Just days before the 30th anniversary of the murders of a Marine and his wife, the surviving family members learned the man convicted of killing them was denied his requested parole.
Marine Pvt. Ronnie Curtis, now 62, killed James and Joan Lotz in their home on Camp Lejeune on April 14, 1987. He was convicted of their murders and violating a lawful general order, willfully damaging government property, burglary, indecent assault, three counts of larceny, and two counts of housebreaking, The Daily News reported.
James Lotz, 28, was Curtis’ commanding officer in the . Curtis, then 21-years-old, went to his home where he molested Joan Lotz, 28, a teacher at Lejeune High School, and stabbed them both to death, Grace Medallis, Joan Lotz’s sister, told The Daily News.
Though Curtis was originally sentenced to death in August 1987, his sentenced was reversed in June 1997 and now every two years, he gets the possibility of parole while the Lotz family has to relive the young couple’s deaths in court.
Before the parole board met March 7 in Beamont, Texas, Mary Halpin Swift, Joan Lotz’s sister, implored the Camp Lejeune and Jacksonville communities to send letters to the parole board backing them up, asking for his parole to be denied.
“The Halpin/Lotz families greatly appreciate their letters of support in our quest to keep Curtis where he belongs,” Swift said.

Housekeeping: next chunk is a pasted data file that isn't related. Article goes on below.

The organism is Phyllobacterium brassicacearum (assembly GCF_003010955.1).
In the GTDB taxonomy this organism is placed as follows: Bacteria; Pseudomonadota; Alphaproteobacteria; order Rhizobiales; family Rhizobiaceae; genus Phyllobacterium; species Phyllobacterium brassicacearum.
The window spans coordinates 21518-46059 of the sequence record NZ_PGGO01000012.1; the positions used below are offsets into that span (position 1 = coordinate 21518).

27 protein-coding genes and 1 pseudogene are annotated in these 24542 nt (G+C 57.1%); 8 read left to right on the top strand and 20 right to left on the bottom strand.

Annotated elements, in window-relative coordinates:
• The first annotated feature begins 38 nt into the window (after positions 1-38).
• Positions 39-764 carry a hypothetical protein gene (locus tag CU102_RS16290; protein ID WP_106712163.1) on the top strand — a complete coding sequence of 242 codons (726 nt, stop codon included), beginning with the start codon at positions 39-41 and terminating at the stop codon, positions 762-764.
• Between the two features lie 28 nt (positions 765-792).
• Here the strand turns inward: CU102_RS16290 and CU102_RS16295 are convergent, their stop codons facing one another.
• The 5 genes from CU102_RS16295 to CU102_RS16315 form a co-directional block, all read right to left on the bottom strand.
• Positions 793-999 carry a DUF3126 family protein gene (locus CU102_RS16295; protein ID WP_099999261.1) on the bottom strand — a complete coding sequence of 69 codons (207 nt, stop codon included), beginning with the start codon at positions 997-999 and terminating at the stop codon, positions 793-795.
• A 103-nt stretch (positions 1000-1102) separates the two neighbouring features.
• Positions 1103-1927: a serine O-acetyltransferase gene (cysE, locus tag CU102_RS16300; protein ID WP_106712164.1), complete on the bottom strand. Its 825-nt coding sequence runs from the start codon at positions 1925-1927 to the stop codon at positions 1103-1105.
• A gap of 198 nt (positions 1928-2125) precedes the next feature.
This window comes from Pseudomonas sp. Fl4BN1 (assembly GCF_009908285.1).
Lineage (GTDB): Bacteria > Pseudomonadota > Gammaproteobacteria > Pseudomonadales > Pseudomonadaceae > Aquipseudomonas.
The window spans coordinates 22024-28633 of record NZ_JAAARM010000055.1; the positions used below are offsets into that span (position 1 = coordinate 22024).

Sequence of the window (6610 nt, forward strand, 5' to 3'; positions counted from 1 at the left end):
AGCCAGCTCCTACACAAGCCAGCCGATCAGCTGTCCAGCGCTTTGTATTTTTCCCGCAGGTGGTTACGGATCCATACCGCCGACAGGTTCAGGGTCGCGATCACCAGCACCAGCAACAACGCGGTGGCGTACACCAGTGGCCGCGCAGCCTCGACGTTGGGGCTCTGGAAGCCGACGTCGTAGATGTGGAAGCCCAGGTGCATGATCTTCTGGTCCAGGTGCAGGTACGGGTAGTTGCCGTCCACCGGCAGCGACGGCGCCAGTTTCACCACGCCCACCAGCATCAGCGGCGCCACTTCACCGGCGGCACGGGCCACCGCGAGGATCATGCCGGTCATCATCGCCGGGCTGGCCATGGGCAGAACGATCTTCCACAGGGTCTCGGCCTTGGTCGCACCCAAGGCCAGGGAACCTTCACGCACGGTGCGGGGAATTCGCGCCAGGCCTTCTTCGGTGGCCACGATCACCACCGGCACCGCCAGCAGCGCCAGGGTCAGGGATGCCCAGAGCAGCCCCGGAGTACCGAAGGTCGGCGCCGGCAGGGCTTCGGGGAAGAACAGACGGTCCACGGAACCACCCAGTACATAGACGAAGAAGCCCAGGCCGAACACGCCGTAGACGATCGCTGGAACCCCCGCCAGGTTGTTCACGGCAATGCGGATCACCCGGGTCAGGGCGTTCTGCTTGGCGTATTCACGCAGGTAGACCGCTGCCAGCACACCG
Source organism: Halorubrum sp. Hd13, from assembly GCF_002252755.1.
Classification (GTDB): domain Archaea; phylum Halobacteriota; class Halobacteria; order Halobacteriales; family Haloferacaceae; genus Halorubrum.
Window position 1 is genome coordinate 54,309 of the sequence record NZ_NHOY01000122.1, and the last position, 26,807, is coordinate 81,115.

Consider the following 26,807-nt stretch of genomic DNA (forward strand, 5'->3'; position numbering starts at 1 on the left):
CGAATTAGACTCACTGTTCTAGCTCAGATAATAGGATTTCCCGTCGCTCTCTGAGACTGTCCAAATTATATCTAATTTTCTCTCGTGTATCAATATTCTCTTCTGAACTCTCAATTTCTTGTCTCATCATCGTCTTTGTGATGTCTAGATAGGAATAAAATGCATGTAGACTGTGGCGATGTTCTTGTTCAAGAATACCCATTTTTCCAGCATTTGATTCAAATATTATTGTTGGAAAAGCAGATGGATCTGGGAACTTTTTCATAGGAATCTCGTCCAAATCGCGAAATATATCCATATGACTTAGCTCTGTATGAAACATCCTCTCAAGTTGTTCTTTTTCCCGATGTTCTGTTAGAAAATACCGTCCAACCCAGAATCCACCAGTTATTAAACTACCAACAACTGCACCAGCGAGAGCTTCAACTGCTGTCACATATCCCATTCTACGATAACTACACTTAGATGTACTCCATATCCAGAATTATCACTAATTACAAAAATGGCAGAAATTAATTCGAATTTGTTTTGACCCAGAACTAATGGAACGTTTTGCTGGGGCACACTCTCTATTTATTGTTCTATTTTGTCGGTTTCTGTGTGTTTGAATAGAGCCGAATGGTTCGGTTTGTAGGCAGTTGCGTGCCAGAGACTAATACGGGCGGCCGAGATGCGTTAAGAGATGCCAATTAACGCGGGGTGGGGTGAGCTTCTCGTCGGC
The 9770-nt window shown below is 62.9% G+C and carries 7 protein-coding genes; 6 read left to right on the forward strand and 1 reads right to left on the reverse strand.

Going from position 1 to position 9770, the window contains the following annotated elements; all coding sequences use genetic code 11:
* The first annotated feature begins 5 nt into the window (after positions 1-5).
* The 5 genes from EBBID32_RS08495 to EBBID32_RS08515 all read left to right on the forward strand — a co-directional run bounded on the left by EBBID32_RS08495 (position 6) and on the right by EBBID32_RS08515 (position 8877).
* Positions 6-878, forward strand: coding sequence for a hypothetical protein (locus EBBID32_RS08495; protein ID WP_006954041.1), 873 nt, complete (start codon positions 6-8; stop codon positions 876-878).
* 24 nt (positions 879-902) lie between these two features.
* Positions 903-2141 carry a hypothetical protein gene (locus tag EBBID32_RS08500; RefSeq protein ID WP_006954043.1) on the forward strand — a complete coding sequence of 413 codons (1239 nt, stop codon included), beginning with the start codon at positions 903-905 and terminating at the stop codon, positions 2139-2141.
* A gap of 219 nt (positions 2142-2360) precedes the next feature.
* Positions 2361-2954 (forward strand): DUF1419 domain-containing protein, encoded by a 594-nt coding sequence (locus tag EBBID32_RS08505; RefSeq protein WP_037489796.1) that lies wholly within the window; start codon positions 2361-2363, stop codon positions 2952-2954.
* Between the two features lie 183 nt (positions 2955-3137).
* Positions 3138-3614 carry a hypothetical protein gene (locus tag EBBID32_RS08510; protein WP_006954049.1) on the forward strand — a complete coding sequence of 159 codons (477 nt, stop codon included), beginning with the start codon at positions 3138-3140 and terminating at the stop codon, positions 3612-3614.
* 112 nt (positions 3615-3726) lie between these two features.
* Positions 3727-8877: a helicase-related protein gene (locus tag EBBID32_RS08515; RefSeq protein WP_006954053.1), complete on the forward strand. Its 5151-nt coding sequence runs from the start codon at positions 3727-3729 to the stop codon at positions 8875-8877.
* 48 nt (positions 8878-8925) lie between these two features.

The day of the parole board hearing, Smith said the hearing examiner decided to withhold her decision until she read “a voluminous number of documents and letters.” The U.S. Parole Commissioners were also to review everything before making the final decision.
The examiner asked Curtis questions about the events leading up to the night he killed the couple and had him describe the night, Swift said.
“It was chilling and disturbing to say the least,” she said. “He was pretty matter-of-fact about it.”
While Swift watched from afar in a conference room on a television, her brother and sisters were in the room, she said.
On Monday, Swift and her family were told Curtis’ parole was denied.
“Needless to say, we are relieved,” Swift said, adding that Friday is the 30th anniversary of their deaths.
Mandatory parole hearings for Curtis will be held every two years, Swift said.
Anyone who would like to write a letter to the board for future parole hearings may send their letters to the U.S. Parole Commission in the care of Najah A. Barton, supervisory victim’s coordinator, 90 K St. N.E., Washington, DC 20530.
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